- "Edinburgh 33–15 Ospreys". BBC News. 23 January 2004. Retrieved 1 May 2010.
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- "Edinburgh prove too good". BBC News. 15 November 2003. Retrieved 1 May 2010.
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- "Edinburgh back in union control". BBC News. 10 August 2007. Retrieved 1 May 2010.
- "Hastings takes post at Edinburgh". BBC News. 30 August 2007. Retrieved 1 May 2010.
- "Larkham's Edinburgh deal scrapped". BBC News. 7 September 2007. Retrieved 1 May 2010.
- "Edinburgh clinch Larkham signing". BBC News. 14 May 2007. Retrieved 1 May 2010.
- "Coach applications delight SRU". BBC News. 17 August 2007. Retrieved 1 May 2010.
- "Robinson named coach of Edinburgh". BBC News. 1 October 2007. Retrieved 1 May 2010.
- "Edinburgh 29–10 Leinster". BBC News. 15 December 2007. Retrieved 1 May 2010.
- "Edinburgh 17–12 Leicester". BBC News. 12 January 2008. Retrieved 1 May 2010.
- "Edinburgh 15–19 Toulouse". BBC News. 10 November 2007. Retrieved 1 May 2010.
- "Club coaches to lead Scotland A". BBC News. 19 November 2007. Retrieved 1 May 2010.
- "Robinson content with Edinburgh". BBC News. 12 February 2008. Retrieved 1 May 2010.
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- "Edinburgh 0–20 Blues". BBC News. 28 March 2008. Retrieved 1 May 2010.
- "Glasgow 23–14 Edinburgh". BBC News. 11 April 2008. Retrieved 1 May 2010.
-  Archived 8 February 2009 at the Wayback Machine.
- "ERC : Match Centre : Heineken Cup : Edinburgh win sensational Murrayfield battle". Ercrugby.com. 18 November 2011. Retrieved 22 April 2012.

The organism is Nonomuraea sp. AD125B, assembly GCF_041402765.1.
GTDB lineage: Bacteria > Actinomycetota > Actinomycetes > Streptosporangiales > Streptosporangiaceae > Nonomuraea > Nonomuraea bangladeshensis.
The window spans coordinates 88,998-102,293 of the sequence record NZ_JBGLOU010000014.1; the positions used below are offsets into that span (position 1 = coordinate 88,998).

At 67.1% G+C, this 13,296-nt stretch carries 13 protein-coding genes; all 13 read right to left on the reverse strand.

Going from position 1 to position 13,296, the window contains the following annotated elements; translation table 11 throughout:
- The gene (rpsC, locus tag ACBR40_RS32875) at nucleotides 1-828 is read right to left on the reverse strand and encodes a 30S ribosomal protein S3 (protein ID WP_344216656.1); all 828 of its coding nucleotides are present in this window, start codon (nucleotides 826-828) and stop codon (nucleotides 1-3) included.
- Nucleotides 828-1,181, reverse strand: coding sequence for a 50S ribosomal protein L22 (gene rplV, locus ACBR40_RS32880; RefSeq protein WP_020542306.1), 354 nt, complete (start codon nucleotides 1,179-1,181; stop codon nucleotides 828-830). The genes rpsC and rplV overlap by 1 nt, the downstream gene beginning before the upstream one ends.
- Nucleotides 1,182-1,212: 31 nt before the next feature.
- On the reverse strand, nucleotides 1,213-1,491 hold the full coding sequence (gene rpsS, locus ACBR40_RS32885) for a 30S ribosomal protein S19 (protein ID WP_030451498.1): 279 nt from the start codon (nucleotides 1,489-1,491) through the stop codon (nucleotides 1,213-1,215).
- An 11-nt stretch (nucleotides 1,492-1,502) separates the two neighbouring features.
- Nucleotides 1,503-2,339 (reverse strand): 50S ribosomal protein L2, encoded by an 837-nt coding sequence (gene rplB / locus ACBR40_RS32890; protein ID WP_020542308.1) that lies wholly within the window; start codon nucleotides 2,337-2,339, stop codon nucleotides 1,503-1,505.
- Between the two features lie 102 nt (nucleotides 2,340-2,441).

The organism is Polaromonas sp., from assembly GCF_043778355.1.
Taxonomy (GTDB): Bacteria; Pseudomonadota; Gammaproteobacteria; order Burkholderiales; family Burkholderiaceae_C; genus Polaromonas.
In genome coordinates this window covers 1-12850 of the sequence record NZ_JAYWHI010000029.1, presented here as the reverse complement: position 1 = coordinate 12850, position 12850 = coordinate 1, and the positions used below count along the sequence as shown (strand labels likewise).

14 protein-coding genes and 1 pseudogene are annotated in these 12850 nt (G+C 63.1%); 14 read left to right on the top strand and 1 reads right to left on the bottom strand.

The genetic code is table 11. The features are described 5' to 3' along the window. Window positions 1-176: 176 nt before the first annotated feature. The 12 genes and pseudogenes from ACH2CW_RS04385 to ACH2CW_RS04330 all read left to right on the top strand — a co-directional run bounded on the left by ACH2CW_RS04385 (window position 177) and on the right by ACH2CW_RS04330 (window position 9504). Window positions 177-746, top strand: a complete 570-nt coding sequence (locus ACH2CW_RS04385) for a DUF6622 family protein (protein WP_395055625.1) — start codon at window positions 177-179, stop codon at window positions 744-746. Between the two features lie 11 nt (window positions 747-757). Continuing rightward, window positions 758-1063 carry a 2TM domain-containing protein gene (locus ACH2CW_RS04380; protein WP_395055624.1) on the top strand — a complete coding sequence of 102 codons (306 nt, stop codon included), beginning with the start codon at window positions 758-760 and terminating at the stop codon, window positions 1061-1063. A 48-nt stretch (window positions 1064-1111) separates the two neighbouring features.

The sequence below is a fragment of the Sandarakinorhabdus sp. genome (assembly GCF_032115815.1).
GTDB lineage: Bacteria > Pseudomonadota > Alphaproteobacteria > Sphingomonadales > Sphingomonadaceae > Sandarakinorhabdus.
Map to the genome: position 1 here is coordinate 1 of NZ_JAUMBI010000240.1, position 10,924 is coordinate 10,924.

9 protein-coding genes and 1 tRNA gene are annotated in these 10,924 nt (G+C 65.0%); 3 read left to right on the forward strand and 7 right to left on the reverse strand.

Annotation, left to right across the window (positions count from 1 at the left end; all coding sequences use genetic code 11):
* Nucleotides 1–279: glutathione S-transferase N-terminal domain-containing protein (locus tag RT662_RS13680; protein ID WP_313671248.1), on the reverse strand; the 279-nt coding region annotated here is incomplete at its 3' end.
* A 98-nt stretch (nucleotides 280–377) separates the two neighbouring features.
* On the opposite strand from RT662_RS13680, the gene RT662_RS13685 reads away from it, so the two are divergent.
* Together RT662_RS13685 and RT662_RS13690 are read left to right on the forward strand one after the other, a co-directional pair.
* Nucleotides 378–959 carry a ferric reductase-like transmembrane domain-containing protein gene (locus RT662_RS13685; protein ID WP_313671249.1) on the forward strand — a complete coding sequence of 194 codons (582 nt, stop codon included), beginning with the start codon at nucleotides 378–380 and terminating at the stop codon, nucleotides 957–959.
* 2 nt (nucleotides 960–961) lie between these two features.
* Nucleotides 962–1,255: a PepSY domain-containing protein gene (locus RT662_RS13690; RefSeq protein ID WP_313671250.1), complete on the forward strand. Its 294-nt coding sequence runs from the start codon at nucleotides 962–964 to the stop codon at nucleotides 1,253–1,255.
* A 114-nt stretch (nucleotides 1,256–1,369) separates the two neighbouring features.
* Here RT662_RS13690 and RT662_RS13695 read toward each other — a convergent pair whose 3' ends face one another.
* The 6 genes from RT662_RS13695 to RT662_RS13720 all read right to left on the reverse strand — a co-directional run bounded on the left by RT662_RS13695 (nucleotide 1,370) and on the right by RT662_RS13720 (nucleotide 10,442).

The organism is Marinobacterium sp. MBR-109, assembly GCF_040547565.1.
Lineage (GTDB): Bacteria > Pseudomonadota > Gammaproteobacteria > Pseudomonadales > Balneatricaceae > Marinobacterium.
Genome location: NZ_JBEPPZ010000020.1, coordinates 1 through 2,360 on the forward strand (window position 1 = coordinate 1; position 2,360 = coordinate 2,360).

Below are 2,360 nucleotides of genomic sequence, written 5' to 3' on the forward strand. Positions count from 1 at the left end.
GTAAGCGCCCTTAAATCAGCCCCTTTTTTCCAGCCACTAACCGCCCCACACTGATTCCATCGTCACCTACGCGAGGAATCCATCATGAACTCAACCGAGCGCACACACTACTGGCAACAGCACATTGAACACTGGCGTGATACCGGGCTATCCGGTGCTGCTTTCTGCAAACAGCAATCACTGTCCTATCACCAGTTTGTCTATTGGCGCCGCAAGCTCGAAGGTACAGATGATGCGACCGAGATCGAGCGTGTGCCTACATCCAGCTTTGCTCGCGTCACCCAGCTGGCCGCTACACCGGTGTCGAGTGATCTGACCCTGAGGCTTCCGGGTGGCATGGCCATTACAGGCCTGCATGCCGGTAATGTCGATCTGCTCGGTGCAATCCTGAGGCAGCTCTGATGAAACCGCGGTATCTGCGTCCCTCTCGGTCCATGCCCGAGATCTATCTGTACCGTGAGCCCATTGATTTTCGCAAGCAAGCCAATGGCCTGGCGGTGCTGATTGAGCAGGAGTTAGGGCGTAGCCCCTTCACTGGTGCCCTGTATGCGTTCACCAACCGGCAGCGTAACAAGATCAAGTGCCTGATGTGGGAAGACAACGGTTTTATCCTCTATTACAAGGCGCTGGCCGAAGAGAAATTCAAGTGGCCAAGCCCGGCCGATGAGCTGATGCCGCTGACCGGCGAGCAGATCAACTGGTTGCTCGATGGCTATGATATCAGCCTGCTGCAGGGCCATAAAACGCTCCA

- "Solomons appointed head coach" (Press release). Edinburgh Rugby. 30 July 2013. Retrieved 30 July 2013.
- Edinburgh 31 Romania 16: Grant leads the way in impressive victory
- Edinburgh takes the glory in Ulster friendly
- Competition Rule 3.5 "Summary of Key Rules". Pro12. Retrieved 13 November 2013.
- "Champions Cup Qualification". EPC Rugby. Retrieved 1 April 2017.
- "BT Sport Scottish Rugby Academies".
- "Heineken Cup 1996/7". BBC News. 12 April 2004. Retrieved 22 April 2012.
- "Heineken Cup 1998/9". BBC News. 12 April 2004. Retrieved 22 April 2012.
- "Heineken Cup 1999/2000". BBC News. 9 June 2004. Retrieved 22 April 2012.
- "Heineken Cup 2000/1". BBC News. 9 June 2004. Retrieved 22 April 2012.
- "Heineken Cup 2001/2". BBC News. 9 June 2004. Retrieved 22 April 2012.
- "Heineken Cup 2002/3". BBC News. 26 May 2003. Retrieved 22 April 2012.
- "Heineken Cup 2003/4". BBC News. 1 February 2004. Retrieved 22 April 2012.
- "Heineken Cup 2004/5". BBC News. 24 April 2005. Retrieved 22 April 2012.
- "Heineken Cup 2005/6". BBC News. 21 January 2006. Retrieved 22 April 2012.
- "Heineken Cup 2006/7". BBC News. 20 July 2006. Retrieved 22 April 2012.
- "Cup Tables". BBC News. 12 January 2006. Retrieved 22 April 2012.
- "Heineken Cup 2008/9". BBC News. 17 July 2008. Retrieved 22 April 2012.
- "Heineken Cup tables". BBC News. 9 August 2006.
- "European Challenge Cup 1997/8". BBC News. 13 April 2004. Retrieved 1 May 2010.